Will probes of Netanyahu and Trump be expanded to engulf legal teams?

Trump may yet be questioned by Mueller, but he will not go quietly, and he will slam any Mueller legal conclusions against him as biased.

December 18, 2018 03:44
3 minute read.
U.S. President Donald Trump (R) embraces Israel's Prime Minister Benjamin Netanyahu

U.S. President Donald Trump (R) embraces Israel's Prime Minister Benjamin Netanyahu after his remarks at the Israel Museum in Jerusalem May 23, 2017. (photo credit: JONATHAN ERNST / REUTERS)


Dear Reader,
As you can imagine, more people are reading The Jerusalem Post than ever before. Nevertheless, traditional business models are no longer sustainable and high-quality publications, like ours, are being forced to look for new ways to keep going. Unlike many other news organizations, we have not put up a paywall. We want to keep our journalism open and accessible and be able to keep providing you with news and analysis from the frontlines of Israel, the Middle East and the Jewish World.

As one of our loyal readers, we ask you to be our partner.

For $5 a month you will receive access to the following:

  • A user experience almost completely free of ads
  • Access to our Premium Section
  • Content from the award-winning Jerusalem Report and our monthly magazine to learn Hebrew - Ivrit
  • A brand new ePaper featuring the daily newspaper as it appears in print in Israel

Help us grow and continue telling Israel’s story to the world.

Thank you,

Ronit Hasin-Hochman, CEO, Jerusalem Post Group
Yaakov Katz, Editor-in-Chief


As the probes against Prime Minister Benjamin Netanyahu and those against US President Donald Trump reach a decisive point, including a debate about whether Trump will be questioned, questions of bias and conflicts of interest have also returned.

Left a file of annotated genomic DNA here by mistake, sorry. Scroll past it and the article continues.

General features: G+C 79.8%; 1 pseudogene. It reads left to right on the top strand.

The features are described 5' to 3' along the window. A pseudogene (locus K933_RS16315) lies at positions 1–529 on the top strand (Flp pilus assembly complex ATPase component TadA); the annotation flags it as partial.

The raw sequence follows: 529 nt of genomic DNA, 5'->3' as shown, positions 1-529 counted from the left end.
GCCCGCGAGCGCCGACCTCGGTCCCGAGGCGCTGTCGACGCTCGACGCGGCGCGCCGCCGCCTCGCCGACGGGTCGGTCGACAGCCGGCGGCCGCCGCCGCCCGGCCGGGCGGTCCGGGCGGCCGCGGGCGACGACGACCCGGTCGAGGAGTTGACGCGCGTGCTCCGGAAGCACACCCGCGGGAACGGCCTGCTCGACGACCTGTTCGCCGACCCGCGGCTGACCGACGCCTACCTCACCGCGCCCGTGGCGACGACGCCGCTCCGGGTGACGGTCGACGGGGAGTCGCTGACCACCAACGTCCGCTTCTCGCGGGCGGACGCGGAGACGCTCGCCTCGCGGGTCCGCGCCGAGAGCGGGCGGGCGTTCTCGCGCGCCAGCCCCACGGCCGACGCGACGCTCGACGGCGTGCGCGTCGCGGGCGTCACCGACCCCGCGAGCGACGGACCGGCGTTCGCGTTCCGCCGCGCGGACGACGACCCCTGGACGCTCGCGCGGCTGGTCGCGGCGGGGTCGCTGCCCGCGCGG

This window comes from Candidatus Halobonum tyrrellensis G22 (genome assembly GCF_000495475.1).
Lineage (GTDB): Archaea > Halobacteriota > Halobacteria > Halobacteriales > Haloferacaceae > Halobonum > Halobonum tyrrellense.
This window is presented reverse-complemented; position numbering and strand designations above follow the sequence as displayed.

The same is true with potential attempts to disqualify one of Netanyahu’s new lawyers, former district court judge Oded Mudrick.
One fundamental difference between the probes against Netanyahu and Trump is that Netanyahu appointed the man who will decide his fate, and Trump did not.

Not that US Special Counsel Robert Mueller is an easy target for Trump to attack as biased given that Mueller is a lifelong Republican and was picked by a US Justice Department run by his selection for attorney-general.

But factually speaking, once Jeff Sessions recused himself, and his deputy, Rod Rosenstein, appointed Mueller, Trump could, strong counter-arguments aside, at least try to argue bias without going after someone he directly appointed.

There are important legal distinctions between prosecuting a sitting US president and a sitting Israeli prime minister.

But Netanyahu could have publicly attacked Israeli Attorney-General Avichai Mandelblit for approving the police to question him over a dozen times, and he never did.

In contrast, on Sunday, Trump lawyer Rudy Giuliani said that if Mueller tried to question Trump it would be, “Over my dead body.”